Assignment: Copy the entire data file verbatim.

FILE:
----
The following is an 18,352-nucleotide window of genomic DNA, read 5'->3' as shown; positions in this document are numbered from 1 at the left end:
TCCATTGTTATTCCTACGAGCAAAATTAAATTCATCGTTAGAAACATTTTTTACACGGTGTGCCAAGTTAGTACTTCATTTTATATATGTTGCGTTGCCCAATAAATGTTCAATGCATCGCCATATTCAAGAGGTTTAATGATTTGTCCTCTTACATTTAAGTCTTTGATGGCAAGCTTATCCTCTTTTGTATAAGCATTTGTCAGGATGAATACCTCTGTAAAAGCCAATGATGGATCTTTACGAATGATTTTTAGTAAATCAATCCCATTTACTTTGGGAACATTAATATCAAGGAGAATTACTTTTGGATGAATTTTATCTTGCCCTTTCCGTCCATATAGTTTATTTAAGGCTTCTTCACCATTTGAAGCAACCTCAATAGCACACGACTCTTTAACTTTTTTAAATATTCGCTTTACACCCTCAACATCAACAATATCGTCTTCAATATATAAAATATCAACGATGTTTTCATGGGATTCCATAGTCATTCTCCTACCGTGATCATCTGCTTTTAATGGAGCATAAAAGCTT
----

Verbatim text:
The following is an 18,352-nucleotide window of genomic DNA, read 5'->3' as shown; positions in this document are numbered from 1 at the left end:
TCCATTGTTATTCCTACGAGCAAAATTAAATTCATCGTTAGAAACATTTTTTACACGGTGTGCCAAGTTAGTACTTCATTTTATATATGTTGCGTTGCCCAATAAATGTTCAATGCATCGCCATATTCAAGAGGTTTAATGATTTGTCCTCTTACATTTAAGTCTTTGATGGCAAGCTTATCCTCTTTTGTATAAGCATTTGTCAGGATGAATACCTCTGTAAAAGCCAATGATGGATCTTTACGAATGATTTTTAGTAAATCAATCCCATTTACTTTGGGAACATTAATATCAAGGAGAATTACTTTTGGATGAATTTTATCTTGCCCTTTCCGTCCATATAGTTTATTTAAGGCTTCTTCACCATTTGAAGCAACCTCAATAGCACACGACTCTTTAACTTTTTTAAATATTCGCTTTACACCCTCAACATCAACAATATCGTCTTCAATATATAAAATATCAACGATGTTTTCATGGGATTCCATAGTCATTCTCCTACCGTGATCATCTGCTTTTAATGGAGCATAAAAGCTT